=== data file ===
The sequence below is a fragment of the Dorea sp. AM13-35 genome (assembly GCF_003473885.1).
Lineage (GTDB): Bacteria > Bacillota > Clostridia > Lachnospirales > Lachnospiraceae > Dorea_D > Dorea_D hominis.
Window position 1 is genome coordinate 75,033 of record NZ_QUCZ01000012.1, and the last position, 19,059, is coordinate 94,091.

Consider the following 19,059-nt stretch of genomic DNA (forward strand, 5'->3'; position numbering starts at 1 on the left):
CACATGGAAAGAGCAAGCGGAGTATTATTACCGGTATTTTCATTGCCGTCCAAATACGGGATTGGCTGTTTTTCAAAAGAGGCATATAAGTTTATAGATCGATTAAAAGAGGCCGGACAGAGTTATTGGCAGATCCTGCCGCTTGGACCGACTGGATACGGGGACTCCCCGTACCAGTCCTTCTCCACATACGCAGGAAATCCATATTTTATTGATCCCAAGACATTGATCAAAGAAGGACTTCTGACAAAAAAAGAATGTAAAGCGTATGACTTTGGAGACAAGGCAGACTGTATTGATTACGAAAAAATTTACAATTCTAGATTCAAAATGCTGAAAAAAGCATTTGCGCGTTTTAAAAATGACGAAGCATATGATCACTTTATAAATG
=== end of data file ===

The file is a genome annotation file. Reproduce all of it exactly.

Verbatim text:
The sequence below is a fragment of the Dorea sp. AM13-35 genome (assembly GCF_003473885.1).
Lineage (GTDB): Bacteria > Bacillota > Clostridia > Lachnospirales > Lachnospiraceae > Dorea_D > Dorea_D hominis.
Window position 1 is genome coordinate 75,033 of record NZ_QUCZ01000012.1, and the last position, 19,059, is coordinate 94,091.

Consider the following 19,059-nt stretch of genomic DNA (forward strand, 5'->3'; position numbering starts at 1 on the left):
CACATGGAAAGAGCAAGCGGAGTATTATTACCGGTATTTTCATTGCCGTCCAAATACGGGATTGGCTGTTTTTCAAAAGAGGCATATAAGTTTATAGATCGATTAAAAGAGGCCGGACAGAGTTATTGGCAGATCCTGCCGCTTGGACCGACTGGATACGGGGACTCCCCGTACCAGTCCTTCTCCACATACGCAGGAAATCCATATTTTATTGATCCCAAGACATTGATCAAAGAAGGACTTCTGACAAAAAAAGAATGTAAAGCGTATGACTTTGGAGACAAGGCAGACTGTATTGATTACGAAAAAATTTACAATTCTAGATTCAAAATGCTGAAAAAAGCATTTGCGCGTTTTAAAAATGACGAAGCATATGATCACTTTATAAATG